Let me know if there's something in particular you've been curious about - especially if you have been toying with the idea of giving Linux a shot. Keep in mind the two-fold implication of an intermediate user like myself venturing into the world of Linux. I don't have all the answers (or I wouldn't call myself "intermediate"), but if I can do it - so can you. Until next time....

Friday, October 7, 2016

Bending the rules until they break

Greetings and salutations my friends! Since this is my first post here on The Tech Whacko, I figured I should probably introduce myself. There are probably at least a few of you who haven't yet been subjected to my rambling nonsense from one of the other blogs I write and therefore don't have a clue who I am. 

My name is Jesse and when I'm not blogging, I work for a Managed IT Services Provider in my professional life. (I'm maintaining my amateur status for blogging.) I have always loved technology, but didn't have a real appreciation or great understanding of it until I was surrounded by computer gurus all day. Up until recently, I could hold my own when it comes to computers and technology, but after a couple of years in the information technology field, I now know enough to be really dangerous.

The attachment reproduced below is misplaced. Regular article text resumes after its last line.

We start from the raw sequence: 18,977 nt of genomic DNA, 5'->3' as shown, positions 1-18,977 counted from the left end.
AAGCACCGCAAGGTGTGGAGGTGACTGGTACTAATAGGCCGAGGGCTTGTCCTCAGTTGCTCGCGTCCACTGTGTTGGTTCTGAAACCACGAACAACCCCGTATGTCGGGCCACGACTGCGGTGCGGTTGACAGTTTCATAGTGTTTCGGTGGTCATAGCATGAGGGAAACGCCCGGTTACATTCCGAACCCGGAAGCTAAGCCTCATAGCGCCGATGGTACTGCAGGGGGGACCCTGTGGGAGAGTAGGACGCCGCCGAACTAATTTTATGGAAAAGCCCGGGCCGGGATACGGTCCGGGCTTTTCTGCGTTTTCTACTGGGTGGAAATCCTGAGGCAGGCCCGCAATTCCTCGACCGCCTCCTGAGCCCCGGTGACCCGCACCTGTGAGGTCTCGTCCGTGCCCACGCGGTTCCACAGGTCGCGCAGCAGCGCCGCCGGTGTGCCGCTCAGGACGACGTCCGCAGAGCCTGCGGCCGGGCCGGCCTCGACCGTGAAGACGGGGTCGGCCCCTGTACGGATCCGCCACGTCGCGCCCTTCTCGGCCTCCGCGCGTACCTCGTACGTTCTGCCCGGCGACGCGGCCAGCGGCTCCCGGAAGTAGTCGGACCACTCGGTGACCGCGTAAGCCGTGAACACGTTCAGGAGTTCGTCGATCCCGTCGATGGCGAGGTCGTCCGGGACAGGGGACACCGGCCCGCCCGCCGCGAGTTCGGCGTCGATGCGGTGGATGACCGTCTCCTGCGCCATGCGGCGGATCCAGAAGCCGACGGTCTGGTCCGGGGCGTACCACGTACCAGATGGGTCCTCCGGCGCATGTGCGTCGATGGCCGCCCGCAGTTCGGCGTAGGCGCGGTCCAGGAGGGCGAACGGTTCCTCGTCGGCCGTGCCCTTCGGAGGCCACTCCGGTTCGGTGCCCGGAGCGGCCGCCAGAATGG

I do struggle a bit with following the rules when it comes to technology though. You could say I have a split personality when it comes to tech. I spend all day talking to clients about best practice recommendations for hardware and software and the importance of leveraging their business information and reducing risk. A lot of this involves keeping your hardware and software up to date.